# Predicting unknown data using Knn

I am self learning data analysis using (mostly) R. I'm currently on K-nearest neighbour topic, and I went through the process of normalizing- splitting the dataset to train/test and fitting the model and evaluating it, and it all went well. But, there is one fundamental thing I just don't understand: what is the point in classifying a known data? How do I predict the value of NEW data? The outcome of knn() is a factor with labels, but after using it for evaluating my model (namely, the value of K I have chosen), what should come next? For example, in regression model I can use predict() to predict new data, but I do I predict (as opposed to just classify) using knn? Thank!

when you "predict" something in KNN-classify problems, you are classifying new information.

yah, KNN can be used for regression, but let's ignore that for now.

The root of your question is why bother handling known data, and how can we predict new data. Let's do KNN in R1, with two training examples. The first one will be 0 and it will be class A, the next one will be 100 and it will be class B.

So, KNN is what's known as a lazy classifier. You actually aren't training, any hyperparameters, just loading the training data. I've loaded two points, and now I want to classify a new point. Let's consider the point 0. Since we already have the point 0 labelled as class A, we know it's going to be class A. What about the point 4? It's closer to 0 than to 100, so it's class A. Similarly, the point 95 is closer to 100, so it's class B.

KNN is really just doing those comparisons with more points and/or more dimensions.

EDIT: user asked the following: how would I predict if it is yes or no, based on the classification I have done before?

The most basic implementations of KNN check the distance from your new case to all of the points in the training data. If you want to visualize it, it's possible with one, two, and maybe 3 dimensional data.

In python, you can do as follow (from scikit-learn.org):

X1 = np.random.normal(0,1,100) #values centered around 0
X2 = np.random.normal(6,.1,100) #values centered around 6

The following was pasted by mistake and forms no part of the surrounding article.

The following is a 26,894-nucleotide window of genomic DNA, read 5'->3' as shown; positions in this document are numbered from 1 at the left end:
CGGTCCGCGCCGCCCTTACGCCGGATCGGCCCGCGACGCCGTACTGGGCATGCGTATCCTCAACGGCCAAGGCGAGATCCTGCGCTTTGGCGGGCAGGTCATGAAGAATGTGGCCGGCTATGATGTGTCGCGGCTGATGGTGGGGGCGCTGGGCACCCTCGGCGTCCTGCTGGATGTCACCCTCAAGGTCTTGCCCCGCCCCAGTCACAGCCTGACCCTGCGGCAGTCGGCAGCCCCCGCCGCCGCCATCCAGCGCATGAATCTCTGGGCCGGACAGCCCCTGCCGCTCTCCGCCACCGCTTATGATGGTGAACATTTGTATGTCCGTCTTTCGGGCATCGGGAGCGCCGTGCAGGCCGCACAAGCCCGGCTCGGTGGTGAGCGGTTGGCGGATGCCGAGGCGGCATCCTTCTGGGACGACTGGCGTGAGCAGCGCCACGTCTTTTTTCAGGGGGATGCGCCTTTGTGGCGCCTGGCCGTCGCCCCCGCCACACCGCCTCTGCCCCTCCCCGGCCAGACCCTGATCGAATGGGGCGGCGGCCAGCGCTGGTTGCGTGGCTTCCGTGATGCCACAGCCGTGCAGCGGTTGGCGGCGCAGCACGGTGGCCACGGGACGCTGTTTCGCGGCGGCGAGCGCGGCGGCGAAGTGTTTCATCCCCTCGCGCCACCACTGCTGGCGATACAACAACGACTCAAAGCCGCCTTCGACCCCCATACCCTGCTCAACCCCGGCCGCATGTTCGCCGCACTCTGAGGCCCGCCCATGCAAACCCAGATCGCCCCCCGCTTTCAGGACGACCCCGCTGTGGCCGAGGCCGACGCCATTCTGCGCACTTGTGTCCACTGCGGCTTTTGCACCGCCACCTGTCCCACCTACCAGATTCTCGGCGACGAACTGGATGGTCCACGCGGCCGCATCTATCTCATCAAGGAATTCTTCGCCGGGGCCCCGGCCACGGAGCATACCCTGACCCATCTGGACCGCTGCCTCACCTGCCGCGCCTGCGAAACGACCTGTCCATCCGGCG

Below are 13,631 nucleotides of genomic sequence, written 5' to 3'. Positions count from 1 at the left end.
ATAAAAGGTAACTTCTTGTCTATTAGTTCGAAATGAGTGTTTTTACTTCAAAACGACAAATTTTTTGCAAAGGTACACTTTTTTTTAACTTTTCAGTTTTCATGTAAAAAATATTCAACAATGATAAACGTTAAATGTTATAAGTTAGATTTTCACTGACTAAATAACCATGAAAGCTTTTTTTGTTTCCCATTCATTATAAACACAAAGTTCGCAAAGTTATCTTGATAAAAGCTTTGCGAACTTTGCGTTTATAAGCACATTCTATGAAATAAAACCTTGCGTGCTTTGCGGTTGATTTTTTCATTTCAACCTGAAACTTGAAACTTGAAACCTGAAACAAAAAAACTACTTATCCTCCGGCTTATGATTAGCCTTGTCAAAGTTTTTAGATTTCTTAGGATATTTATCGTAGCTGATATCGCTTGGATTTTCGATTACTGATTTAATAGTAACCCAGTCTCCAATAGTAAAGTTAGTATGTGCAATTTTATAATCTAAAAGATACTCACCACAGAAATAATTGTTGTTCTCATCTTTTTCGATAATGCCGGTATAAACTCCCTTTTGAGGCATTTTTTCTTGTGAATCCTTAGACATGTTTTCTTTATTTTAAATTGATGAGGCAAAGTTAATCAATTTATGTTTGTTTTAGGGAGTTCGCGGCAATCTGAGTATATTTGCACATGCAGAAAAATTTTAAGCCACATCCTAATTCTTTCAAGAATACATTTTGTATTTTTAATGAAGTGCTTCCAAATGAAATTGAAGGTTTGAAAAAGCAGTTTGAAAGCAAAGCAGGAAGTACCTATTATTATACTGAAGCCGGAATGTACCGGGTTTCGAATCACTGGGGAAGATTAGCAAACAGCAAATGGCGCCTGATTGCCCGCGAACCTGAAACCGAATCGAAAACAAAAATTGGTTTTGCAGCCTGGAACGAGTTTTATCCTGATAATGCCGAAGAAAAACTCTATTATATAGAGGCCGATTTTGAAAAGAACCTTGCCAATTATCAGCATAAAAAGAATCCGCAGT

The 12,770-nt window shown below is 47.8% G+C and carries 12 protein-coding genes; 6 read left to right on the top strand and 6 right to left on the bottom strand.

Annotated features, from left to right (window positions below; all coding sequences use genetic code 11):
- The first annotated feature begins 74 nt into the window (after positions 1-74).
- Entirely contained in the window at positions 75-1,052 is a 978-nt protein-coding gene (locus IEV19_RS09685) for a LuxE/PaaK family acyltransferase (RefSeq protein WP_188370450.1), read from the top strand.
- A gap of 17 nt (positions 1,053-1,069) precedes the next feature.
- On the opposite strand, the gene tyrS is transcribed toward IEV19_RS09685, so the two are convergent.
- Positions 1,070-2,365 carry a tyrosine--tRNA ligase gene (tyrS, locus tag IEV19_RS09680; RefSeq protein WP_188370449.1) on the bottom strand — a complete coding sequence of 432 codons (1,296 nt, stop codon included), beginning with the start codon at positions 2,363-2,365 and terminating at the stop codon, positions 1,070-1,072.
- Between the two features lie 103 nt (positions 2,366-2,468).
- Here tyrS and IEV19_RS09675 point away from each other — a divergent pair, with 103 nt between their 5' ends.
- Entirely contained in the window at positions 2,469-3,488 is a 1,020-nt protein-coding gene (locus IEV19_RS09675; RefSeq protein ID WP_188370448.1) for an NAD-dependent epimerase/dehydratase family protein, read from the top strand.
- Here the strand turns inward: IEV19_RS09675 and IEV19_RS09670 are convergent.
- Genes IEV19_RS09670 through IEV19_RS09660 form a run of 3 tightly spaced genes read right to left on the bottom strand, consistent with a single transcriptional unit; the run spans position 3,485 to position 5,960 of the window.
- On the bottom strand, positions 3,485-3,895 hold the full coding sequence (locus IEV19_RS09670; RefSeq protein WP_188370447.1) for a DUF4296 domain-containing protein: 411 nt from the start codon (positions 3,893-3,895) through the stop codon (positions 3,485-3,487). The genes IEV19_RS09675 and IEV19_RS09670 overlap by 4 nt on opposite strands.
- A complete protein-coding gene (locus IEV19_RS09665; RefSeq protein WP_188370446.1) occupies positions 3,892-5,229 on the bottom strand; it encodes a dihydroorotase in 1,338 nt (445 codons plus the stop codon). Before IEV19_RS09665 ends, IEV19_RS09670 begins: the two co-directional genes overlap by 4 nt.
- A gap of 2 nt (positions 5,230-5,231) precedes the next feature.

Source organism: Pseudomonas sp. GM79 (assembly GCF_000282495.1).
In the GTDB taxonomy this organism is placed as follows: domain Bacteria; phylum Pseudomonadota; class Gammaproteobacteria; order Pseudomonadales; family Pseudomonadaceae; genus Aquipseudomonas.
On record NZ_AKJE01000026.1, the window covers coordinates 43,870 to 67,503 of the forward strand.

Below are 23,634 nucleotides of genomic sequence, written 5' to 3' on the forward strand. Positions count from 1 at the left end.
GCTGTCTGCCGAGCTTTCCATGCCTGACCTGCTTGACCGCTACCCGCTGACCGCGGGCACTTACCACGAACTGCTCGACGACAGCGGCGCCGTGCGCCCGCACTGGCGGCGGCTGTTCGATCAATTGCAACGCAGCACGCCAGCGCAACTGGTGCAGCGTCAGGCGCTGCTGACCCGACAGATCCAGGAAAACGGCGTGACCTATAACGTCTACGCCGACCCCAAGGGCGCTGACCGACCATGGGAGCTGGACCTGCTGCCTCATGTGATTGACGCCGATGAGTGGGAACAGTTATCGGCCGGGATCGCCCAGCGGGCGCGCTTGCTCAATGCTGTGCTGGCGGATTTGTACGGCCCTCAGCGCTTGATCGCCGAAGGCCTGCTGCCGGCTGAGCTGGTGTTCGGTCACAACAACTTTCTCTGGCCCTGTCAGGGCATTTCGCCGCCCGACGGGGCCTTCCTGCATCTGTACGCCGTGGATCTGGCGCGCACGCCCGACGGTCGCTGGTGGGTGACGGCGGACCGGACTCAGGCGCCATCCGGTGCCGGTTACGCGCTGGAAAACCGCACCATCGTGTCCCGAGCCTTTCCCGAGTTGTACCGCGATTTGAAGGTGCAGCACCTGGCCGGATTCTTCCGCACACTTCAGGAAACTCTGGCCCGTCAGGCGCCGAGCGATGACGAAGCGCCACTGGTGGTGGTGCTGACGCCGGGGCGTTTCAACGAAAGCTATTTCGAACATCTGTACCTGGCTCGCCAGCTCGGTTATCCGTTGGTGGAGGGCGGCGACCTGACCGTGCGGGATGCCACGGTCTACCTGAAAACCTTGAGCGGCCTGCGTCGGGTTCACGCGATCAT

X = np.concatenate([X1,X2])
X = np.array(X).reshape(-1,1)
Y = [0 for y in range(100)]+[1 for y in range(100)] #2 classes
Y = np.array(Y).reshape(-1,1)

clf = neighbors.KNeighborsClassifier()
clf.fit(X, Y)

now, you can predict by calling predict

clf.predict(1)
clf.predict(4)
clf.predict(.1)

KNN visualized in 2D:

• Yes, I totally understand that theoretically. But practically, my original data already HAS the target variable (yes/no), so I don't have to predict if it's Yes or No because I have that information. Now, if I had a new observation in my dataset, that did not have a value in the that target variable, how would I predict if it is yes or no, based on the classification I have done before? In decision tree- you can visualize the tree and see the nodes and where your new observation belongs, in regression you use predict() to feed values and predict outcome, but here?..
– SAR
Apr 3 '17 at 18:28

You can use KNN for regression in your case. You can either use fuctions for knn regression like knn.reg or you can implement your own solution. Suppose you have decided to use K=1 then find distances of test point from all known points and put the target variable as closest value. average of three values for k=3 and so on. You can use different parametrics for distance like euclidean, hamming and standarised the dataset before applying operations.

Example using knn.reg:

library(FNN)

data(iris)

train_index <- sample(1:150,120)

train <- iris[train_index,2:4]

y_train <- iris[train_index,1]

test <- iris[-train_index,2:4]

y_predict <- knn.reg(train,test,y_train,k=3)

y_actual <- iris[-train_index,1]

rmse <- sqrt(sum((y_actual - y_predict\$pred)^2)/length(y_actual))

• Thank you very much! I'll test it and see how it works, but the code make sense to me.
– SAR
Apr 4 '17 at 23:43